Less than 40 students show up for school after parents reject alternate plan for Building 21

Students and staff will not be returning to the Building 21 school after asbestos was discovered after an inspection and a meeting to discuss the backup plan quickly got heated. 

Fireworks flew at Strawberry Mansion High School Sunday at what was supposed to be an open house for parents and students to check out their new home for the foreseeable future. However, it turned into a shouting match with parents demanding answers.

The superintendent of the School District of Philadelphia was on the hot seat as dozens of angry parents from Building 21 High School refused to take a tour. The plan was to show them and their children where they will be learning until the district cleans up asbestos found in some parts of their school.

Building 21 senior Taylor Gatewood stated, "It’s unsafe around here, so how do you expect us to come to Strawberry Mansion when we’re already unsafe at Building 21? We’re already beefing with each other, and you’re going to expect us to go to North Philly?"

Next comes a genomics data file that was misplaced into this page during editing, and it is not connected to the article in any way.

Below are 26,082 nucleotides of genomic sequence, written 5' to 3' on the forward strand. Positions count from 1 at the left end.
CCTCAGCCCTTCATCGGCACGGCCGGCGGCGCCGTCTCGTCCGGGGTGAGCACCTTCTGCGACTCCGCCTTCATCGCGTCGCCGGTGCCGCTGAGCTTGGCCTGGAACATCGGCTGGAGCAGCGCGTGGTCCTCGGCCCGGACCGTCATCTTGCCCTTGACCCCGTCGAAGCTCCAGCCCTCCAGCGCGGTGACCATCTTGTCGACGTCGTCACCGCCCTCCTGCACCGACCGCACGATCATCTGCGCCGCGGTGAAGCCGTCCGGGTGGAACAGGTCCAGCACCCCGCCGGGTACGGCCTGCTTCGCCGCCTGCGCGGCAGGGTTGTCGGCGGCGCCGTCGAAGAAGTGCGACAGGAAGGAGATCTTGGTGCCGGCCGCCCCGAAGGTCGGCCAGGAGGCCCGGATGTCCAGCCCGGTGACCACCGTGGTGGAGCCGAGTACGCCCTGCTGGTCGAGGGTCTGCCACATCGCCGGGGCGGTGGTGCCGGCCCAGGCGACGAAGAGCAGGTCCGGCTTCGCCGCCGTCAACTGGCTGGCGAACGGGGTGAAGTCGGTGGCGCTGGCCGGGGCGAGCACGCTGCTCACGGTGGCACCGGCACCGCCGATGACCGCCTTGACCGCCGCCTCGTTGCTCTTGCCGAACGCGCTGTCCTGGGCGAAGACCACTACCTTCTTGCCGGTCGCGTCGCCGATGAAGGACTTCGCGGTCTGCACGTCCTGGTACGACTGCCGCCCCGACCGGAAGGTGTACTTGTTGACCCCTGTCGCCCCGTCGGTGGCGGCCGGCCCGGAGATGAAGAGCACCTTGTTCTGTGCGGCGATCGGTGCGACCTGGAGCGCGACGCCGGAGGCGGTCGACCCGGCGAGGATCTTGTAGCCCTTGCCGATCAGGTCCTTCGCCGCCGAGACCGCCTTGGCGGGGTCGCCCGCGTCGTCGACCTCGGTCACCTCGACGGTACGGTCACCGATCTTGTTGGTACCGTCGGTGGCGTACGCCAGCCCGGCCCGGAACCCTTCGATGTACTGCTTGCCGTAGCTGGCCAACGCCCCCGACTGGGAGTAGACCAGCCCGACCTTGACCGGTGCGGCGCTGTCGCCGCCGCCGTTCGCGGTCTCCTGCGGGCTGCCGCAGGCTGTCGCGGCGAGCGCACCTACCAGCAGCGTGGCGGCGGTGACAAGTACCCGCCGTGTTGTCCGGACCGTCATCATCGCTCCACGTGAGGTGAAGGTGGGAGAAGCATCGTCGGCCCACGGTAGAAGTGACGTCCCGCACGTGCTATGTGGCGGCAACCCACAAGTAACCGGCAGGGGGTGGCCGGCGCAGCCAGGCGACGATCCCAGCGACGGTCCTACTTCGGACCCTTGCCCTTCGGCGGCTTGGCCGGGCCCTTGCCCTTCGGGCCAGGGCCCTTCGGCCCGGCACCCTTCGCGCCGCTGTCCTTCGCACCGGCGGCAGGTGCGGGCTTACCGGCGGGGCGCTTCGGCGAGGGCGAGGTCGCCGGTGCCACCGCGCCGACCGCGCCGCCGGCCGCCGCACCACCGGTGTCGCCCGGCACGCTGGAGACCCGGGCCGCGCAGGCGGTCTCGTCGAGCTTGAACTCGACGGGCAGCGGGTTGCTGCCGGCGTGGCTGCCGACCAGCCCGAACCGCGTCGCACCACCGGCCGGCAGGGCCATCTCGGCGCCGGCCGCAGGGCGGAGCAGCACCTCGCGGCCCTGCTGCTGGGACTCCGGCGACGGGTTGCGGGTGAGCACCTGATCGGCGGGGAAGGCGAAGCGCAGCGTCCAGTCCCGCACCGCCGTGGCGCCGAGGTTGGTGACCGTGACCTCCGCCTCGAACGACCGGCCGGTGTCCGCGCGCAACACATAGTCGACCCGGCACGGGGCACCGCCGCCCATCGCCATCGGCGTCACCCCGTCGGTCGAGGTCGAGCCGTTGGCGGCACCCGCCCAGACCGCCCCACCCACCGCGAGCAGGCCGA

RELATED COVERAGE: Students will learn remotely after asbestos discovered in West Oak Lane's Building 21 school

Many parents want their kids to move to online learning until it’s safe to go back. Superintendent Tony Watlington says that’s not an option.

"We’re certainly not tone-deaf, and we’re going to debrief on this feedback and continue to look at what all of our options are to serve all of our children here, in Philadelphia," Watlington said.

"I would not ask you to send your student to school as I would not send my student to school if I was not comfortable, so we will do our best to support you," Brianne MacNamara, Principal at Building 21, said.

Parent Tiffany Brown stated, "She’s not coming tomorrow. There will be an empty fourth floor here, come Monday."

Almost every parent who showed up Sunday said they will not be sending their child to Strawberry Mansion.

As of Monday morning, officials say less than 40 of 370 students from District 21 showed up for class, with 22 of them taking a shuttle provided by SEPTA.

The school district says the superintendent is working on getting state approval to allow remote learning for students, clarifying that he does not plan on punishing any student for absences at this time.